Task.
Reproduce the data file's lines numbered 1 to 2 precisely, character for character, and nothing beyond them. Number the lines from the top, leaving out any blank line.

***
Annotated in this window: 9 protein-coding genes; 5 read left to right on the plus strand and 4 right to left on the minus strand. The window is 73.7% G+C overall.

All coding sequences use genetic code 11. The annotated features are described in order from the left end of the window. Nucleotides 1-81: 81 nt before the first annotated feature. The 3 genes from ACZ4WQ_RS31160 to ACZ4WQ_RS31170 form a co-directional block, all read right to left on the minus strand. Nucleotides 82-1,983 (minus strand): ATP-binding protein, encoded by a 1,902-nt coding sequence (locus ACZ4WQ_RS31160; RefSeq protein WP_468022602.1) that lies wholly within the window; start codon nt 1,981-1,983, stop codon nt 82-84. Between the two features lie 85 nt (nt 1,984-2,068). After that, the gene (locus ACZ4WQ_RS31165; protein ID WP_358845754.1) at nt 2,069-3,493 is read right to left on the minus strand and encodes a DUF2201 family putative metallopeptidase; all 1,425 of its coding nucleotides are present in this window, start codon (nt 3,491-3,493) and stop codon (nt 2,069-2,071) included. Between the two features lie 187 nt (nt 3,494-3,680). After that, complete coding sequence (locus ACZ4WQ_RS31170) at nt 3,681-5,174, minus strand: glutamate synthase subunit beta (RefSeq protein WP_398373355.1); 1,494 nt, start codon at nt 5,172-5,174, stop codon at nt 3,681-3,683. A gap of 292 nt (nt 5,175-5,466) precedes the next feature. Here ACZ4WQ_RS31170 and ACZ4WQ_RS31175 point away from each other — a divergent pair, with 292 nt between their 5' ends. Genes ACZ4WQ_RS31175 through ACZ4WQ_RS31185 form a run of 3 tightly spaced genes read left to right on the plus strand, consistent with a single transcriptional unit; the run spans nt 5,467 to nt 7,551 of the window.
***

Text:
Annotated in this window: 9 protein-coding genes; 5 read left to right on the plus strand and 4 right to left on the minus strand. The window is 73.7% G+C overall.

All coding sequences use genetic code 11. The annotated features are described in order from the left end of the window. Nucleotides 1-81: 81 nt before the first annotated feature. The 3 genes from ACZ4WQ_RS31160 to ACZ4WQ_RS31170 form a co-directional block, all read right to left on the minus strand. Nucleotides 82-1,983 (minus strand): ATP-binding protein, encoded by a 1,902-nt coding sequence (locus ACZ4WQ_RS31160; RefSeq protein WP_468022602.1) that lies wholly within the window; start codon nt 1,981-1,983, stop codon nt 82-84. Between the two features lie 85 nt (nt 1,984-2,068). After that, the gene (locus ACZ4WQ_RS31165; protein ID WP_358845754.1) at nt 2,069-3,493 is read right to left on the minus strand and encodes a DUF2201 family putative metallopeptidase; all 1,425 of its coding nucleotides are present in this window, start codon (nt 3,491-3,493) and stop codon (nt 2,069-2,071) included. Between the two features lie 187 nt (nt 3,494-3,680). After that, complete coding sequence (locus ACZ4WQ_RS31170) at nt 3,681-5,174, minus strand: glutamate synthase subunit beta (RefSeq protein WP_398373355.1); 1,494 nt, start codon at nt 5,172-5,174, stop codon at nt 3,681-3,683. A gap of 292 nt (nt 5,175-5,466) precedes the next feature. Here ACZ4WQ_RS31170 and ACZ4WQ_RS31175 point away from each other — a divergent pair, with 292 nt between their 5' ends. Genes ACZ4WQ_RS31175 through ACZ4WQ_RS31185 form a run of 3 tightly spaced genes read left to right on the plus strand, consistent with a single transcriptional unit; the run spans nt 5,467 to nt 7,551 of the window.